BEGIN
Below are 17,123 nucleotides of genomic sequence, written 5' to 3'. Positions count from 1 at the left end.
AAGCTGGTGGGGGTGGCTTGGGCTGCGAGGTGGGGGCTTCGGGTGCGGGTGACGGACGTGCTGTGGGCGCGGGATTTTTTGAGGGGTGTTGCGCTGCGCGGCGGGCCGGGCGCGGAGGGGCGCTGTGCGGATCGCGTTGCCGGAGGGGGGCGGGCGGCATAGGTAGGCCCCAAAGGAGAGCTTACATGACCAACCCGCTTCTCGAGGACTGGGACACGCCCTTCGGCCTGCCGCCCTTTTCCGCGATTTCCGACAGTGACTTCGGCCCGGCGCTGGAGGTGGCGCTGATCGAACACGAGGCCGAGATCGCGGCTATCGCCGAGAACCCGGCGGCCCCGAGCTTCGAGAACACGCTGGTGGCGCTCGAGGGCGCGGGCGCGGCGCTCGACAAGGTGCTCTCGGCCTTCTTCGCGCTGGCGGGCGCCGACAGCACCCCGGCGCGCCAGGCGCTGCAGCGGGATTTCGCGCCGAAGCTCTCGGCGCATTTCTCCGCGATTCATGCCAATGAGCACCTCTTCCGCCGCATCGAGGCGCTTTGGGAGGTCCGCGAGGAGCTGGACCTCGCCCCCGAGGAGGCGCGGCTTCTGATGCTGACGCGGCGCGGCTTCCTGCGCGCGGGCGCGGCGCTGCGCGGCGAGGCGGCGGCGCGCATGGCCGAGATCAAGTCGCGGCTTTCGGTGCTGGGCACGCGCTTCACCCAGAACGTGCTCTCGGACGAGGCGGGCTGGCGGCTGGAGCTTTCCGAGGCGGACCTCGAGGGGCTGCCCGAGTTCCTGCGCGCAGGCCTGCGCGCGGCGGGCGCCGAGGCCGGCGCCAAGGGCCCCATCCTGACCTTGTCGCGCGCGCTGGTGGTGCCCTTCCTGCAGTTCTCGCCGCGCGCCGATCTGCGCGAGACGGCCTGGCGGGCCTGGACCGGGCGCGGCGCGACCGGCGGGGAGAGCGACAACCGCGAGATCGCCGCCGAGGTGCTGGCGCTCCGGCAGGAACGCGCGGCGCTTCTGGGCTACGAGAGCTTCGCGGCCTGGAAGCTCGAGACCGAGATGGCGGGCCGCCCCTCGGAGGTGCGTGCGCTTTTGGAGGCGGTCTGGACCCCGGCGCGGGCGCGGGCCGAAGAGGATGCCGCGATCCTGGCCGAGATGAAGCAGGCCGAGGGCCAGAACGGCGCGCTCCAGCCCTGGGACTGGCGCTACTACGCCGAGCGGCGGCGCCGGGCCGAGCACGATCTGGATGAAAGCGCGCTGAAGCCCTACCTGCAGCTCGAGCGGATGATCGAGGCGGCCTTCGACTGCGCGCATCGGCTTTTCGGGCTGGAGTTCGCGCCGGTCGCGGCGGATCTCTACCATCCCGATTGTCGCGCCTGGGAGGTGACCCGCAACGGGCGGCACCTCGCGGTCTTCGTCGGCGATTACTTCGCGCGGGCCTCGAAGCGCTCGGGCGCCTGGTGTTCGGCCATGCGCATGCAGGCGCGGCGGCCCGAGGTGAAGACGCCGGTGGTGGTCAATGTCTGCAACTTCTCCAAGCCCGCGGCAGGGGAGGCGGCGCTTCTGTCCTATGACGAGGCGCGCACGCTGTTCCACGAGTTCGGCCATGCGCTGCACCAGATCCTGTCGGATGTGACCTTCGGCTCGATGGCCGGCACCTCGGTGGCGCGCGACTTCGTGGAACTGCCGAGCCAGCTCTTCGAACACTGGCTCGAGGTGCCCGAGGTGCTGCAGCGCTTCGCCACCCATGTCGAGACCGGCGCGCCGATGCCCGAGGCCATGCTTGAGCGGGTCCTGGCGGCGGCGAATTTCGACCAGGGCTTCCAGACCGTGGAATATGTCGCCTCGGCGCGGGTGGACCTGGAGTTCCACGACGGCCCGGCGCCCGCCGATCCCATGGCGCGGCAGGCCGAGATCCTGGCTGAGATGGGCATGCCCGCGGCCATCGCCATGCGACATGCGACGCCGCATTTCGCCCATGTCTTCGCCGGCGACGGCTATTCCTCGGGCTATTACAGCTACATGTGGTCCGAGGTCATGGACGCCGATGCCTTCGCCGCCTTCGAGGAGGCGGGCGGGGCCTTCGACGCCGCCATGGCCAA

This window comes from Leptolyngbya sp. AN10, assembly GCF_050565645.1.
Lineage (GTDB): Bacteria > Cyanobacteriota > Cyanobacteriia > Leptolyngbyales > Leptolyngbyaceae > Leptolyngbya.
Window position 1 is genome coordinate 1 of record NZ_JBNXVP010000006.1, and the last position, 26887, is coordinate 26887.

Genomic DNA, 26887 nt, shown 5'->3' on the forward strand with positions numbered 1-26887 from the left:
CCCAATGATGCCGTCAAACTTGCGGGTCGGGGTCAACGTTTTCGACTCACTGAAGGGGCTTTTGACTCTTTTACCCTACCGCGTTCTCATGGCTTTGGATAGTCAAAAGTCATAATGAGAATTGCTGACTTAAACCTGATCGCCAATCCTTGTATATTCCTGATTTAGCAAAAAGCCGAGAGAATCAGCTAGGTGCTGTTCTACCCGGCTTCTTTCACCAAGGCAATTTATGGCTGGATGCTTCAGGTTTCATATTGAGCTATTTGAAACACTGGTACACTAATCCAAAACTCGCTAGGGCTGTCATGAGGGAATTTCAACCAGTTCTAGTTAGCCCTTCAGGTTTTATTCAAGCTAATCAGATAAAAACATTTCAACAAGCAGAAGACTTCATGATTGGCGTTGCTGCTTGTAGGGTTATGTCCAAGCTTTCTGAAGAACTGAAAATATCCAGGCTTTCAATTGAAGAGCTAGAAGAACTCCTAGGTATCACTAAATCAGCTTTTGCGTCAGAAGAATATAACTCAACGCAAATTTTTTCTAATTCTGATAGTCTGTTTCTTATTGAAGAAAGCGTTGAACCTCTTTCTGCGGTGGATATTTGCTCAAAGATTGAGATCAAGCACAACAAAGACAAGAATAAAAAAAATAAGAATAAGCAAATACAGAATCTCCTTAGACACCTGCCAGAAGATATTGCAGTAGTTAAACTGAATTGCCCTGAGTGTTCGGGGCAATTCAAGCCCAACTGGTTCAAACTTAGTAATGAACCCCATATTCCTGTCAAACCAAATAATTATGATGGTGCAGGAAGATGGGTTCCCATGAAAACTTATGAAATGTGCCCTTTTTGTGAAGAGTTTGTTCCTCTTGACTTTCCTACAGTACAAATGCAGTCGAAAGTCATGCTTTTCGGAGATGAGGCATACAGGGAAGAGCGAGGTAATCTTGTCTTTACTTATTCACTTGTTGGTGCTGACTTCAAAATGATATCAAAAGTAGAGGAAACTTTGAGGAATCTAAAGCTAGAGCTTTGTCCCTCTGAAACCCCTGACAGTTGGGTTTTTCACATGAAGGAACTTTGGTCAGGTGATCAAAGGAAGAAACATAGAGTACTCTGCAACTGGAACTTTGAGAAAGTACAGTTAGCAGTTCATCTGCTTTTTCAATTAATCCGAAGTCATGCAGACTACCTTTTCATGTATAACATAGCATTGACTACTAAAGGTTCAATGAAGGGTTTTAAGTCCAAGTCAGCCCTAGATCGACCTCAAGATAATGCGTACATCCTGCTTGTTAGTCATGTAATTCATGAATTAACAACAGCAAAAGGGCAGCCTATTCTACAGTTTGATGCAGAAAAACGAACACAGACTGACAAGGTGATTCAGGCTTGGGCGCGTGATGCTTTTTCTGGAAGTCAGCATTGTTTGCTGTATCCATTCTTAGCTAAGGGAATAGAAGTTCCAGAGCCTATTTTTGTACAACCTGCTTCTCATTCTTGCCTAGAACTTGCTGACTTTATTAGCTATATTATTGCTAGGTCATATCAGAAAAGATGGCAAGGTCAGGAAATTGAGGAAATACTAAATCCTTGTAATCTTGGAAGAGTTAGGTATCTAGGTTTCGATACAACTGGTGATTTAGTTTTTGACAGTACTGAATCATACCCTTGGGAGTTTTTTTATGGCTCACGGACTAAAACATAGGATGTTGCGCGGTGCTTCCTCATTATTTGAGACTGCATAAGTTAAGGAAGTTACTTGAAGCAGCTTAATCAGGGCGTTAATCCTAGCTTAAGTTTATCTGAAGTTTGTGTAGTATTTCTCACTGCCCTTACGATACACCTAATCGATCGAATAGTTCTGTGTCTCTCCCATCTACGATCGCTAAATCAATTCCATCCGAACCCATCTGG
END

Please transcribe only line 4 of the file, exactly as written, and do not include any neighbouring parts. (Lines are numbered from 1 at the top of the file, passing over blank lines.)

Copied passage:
Lineage (GTDB): Bacteria > Cyanobacteriota > Cyanobacteriia > Leptolyngbyales > Leptolyngbyaceae > Leptolyngbya.